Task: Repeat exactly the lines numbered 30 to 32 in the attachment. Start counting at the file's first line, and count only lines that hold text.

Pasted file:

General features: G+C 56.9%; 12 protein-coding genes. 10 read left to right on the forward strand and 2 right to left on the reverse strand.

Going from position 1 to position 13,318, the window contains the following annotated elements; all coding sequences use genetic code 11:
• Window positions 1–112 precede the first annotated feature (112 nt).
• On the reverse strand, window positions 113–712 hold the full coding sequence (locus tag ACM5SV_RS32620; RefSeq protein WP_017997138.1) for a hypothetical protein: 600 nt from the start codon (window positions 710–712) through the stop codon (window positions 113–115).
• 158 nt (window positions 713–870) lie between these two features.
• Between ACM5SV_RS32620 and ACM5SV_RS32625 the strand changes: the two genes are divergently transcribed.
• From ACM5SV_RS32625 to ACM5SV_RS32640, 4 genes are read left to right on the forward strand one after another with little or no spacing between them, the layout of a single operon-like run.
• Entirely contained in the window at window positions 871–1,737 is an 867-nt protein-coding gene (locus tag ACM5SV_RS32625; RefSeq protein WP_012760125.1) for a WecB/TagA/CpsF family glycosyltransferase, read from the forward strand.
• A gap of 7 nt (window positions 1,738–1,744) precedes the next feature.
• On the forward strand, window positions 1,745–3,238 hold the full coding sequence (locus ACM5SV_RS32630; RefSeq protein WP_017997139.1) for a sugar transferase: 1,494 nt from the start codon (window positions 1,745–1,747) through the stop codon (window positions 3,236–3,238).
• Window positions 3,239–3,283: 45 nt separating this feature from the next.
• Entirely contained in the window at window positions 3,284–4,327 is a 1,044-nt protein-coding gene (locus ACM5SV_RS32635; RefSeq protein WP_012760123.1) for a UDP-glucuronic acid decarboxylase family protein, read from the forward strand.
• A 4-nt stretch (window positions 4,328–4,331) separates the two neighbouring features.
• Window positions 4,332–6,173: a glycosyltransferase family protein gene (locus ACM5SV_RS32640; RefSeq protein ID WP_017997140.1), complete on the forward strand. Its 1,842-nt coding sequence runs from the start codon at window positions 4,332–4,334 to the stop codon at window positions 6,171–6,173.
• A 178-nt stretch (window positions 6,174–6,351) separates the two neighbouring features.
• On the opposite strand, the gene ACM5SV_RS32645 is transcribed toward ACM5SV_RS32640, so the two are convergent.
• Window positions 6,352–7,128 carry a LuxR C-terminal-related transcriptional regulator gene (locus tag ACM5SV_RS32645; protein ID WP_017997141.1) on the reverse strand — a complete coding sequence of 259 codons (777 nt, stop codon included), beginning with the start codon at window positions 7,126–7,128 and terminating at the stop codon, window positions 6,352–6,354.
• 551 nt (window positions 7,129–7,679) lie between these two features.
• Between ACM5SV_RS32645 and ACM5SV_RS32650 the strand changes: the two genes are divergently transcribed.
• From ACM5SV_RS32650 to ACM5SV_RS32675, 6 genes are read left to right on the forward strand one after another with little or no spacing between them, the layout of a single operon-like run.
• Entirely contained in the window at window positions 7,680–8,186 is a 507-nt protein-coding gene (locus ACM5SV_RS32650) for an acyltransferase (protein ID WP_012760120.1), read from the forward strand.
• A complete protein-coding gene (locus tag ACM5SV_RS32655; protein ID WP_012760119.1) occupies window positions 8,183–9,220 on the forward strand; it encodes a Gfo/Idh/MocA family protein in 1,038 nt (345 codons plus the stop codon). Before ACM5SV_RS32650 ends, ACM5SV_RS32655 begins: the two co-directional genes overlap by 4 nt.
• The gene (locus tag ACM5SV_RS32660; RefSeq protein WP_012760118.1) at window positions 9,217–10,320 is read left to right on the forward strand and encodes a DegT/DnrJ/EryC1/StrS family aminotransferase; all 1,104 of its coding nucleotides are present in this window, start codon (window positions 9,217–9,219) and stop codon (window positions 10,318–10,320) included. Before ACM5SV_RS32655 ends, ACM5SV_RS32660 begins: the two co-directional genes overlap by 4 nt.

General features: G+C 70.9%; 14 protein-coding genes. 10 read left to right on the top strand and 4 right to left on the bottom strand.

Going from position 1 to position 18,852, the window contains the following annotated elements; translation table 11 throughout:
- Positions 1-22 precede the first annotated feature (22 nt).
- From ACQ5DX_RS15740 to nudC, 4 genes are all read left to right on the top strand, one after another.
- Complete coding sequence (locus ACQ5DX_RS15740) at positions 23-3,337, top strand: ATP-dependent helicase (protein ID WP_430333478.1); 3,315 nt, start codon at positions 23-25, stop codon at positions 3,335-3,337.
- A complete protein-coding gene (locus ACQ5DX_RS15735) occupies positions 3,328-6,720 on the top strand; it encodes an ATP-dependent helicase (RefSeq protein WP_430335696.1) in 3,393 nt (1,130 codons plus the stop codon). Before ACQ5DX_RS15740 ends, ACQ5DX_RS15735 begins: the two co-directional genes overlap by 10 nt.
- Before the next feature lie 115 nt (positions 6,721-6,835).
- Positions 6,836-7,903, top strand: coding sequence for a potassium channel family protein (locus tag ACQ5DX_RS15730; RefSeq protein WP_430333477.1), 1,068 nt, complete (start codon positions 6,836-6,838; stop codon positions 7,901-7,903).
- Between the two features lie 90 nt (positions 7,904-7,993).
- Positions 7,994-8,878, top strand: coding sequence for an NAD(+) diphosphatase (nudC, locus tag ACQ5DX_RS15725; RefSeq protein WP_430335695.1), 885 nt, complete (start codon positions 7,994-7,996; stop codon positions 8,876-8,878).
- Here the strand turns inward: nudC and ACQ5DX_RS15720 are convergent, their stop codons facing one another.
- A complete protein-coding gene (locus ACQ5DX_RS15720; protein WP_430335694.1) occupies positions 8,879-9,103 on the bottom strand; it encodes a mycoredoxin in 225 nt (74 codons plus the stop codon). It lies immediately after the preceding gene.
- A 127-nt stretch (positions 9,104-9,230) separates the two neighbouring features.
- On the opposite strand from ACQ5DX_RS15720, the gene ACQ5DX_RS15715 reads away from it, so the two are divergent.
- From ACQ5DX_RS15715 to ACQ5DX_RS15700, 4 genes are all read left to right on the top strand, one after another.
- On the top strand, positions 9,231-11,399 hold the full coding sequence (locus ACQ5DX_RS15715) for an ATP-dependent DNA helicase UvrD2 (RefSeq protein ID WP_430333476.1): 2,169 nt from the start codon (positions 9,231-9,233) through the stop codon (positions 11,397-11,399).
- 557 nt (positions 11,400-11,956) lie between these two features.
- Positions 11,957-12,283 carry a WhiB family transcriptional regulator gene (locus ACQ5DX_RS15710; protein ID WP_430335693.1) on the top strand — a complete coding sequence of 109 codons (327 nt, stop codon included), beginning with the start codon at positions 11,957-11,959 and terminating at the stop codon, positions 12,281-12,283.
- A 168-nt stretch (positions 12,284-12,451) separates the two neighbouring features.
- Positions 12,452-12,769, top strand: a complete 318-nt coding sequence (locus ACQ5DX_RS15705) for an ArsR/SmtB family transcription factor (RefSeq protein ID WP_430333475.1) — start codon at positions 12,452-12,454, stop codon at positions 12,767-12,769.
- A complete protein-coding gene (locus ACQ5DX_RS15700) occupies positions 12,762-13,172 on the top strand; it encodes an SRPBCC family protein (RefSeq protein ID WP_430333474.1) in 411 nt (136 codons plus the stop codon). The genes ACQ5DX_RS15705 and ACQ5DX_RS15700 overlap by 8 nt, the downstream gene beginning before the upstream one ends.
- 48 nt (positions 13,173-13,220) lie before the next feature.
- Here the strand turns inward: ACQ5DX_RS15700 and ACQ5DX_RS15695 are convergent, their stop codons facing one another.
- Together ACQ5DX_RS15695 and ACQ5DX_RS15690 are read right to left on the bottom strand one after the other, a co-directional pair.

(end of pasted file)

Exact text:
- Before the next feature lie 115 nt (positions 6,721-6,835).
- Positions 6,836-7,903, top strand: coding sequence for a potassium channel family protein (locus tag ACQ5DX_RS15730; RefSeq protein WP_430333477.1), 1,068 nt, complete (start codon positions 6,836-6,838; stop codon positions 7,901-7,903).
- Between the two features lie 90 nt (positions 7,904-7,993).